Generations of Hope aims to break the cycle of poverty through mentorship
Ileen Yeng ’21 grew up 5 miles outside of York City, but didn’t know until recently how much different her life was from kids who lived within its boundaries. It was like an invisible barrier, she says.
As a first generation Asian-American, Yeng could relate to a lot of the challenges students in surrounding school districts faced. But, in her home school district of Central York, she found ample resources that helped her overcome those obstacles.
“When I learned of the drastic disparity for students in the York City School District, it was heartbreaking,” she says. With a lack of resources, it would be nearly impossible for students in the district to break the generational cycles of poverty.
“I couldn’t know that and not do anything,” Yeng says. “We have to step up for them.”
In 2017, Dominic DelliCarpini, Dean for the Center of Community Engagement at York College of Pennsylvania, wanted to do more for the students in the York City School District. He was working with a group of students in the York College Community Opportunity Scholarship Program, better known as YCCOSP.
York City students accepted into the program can attend York College on a full scholarship, including room and board. They’re also connected to programs that enrich their experience through leadership training and civic responsibility.
“I wanted to engage the YCCOSP students in a new way,” DelliCarpini says.
His vision was to create a program that would empower YCCOSP students to help create equity for younger York City students, bringing them into the fold of the program and opening the doors of opportunity they may not have been aware existed. DelliCarpini called it Generations of Hope.
The three generations he envisioned included the YCCOSP college students, who would help create the program based on their own advantages or disadvantages from having come up through the school district. The second generation would be the YCCOSP high school students, those who were dual enrolled and taking active steps to embark on their college education. Finally, the third generation would be middle school students, many who had never met a college student before, much less known what York College had to offer.
While DelliCarpini created the program proposal, he also went out into the community seeking support to make it possible. He found that support through the Women’s Giving Circle, a dynamic group of York women invested in making the community a better place. The Women’s Giving Circle awarded two grants to Generations of Hope, totaling more than $20,000 in funds that would not only get the program started, but would help York College start to change the lives for many of these students.
A chance for new opportunities
Through the process of Design Thinking, a strategic system that uses prototyping and testing to develop empathy-based solutions, Generations of Hope became a student-led endeavor, says Cody Miller, Director of Service Initiatives at the Center for Community Engagement.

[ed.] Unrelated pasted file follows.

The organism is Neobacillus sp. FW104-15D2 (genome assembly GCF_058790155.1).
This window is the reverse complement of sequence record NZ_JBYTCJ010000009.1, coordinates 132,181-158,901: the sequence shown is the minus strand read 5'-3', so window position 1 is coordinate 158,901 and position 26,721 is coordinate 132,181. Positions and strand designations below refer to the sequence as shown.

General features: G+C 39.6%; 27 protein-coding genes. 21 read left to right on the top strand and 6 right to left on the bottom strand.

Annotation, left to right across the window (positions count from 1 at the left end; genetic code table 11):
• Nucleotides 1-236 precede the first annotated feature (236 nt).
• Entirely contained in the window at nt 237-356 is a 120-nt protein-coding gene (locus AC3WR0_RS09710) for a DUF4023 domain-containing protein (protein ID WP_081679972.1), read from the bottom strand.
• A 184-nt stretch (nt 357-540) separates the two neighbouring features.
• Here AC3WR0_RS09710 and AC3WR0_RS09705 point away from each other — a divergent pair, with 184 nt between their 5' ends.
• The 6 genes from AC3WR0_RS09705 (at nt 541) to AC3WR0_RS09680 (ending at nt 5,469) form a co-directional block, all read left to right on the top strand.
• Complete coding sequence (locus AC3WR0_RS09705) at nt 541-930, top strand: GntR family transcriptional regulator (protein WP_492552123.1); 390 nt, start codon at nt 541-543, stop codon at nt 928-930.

Indeed, right from the start, YCCOSP students, led by Ileen Yeng, took the lead. They began with the central goals and concept and spent an entire summer, supported by the Women’s Giving Circle grant, interviewing community members and developing a detailed plan for implementation.
It started almost as a weekly after-school program. On Wednesdays, which typically serve as a half-day for students at McKinley Elementary School—just three blocks from York College—students would get on the bus and head to the campus. There, they would participate in projects that exposed them to potential career opportunities and learning experiences. They wrapped up their visits with a shared meal on campus, eating dinner with York College students who had once been where they were.
“These kids are the people we hope shape the York community,” Yeng says. “I always feel like these students are 10 feet behind the start line from everyone else. I hope the opportunities provide equity, so they are able to provide those opportunities for others.”
Creating transformative change
While COVID-19 changed the format of the program, turning it into a virtual meeting, its organizers still see the impact it’s having on younger students. It’s become one of many steps the Center for Community Engagement is making to create transformative change.
“I don’t simply want to fill in the gaps for the terrible parts of our society that have created systematic racism, where a lack of advantage was built into a system that created a permanent underclass,” DelliCarpini says. “This program can’t solve that, but it’s designed to shed a light on that. On the positive side, we hope to have some of these students succeed in ways that we can say, ‘See what happens when we give them the smallest advantage.’ ”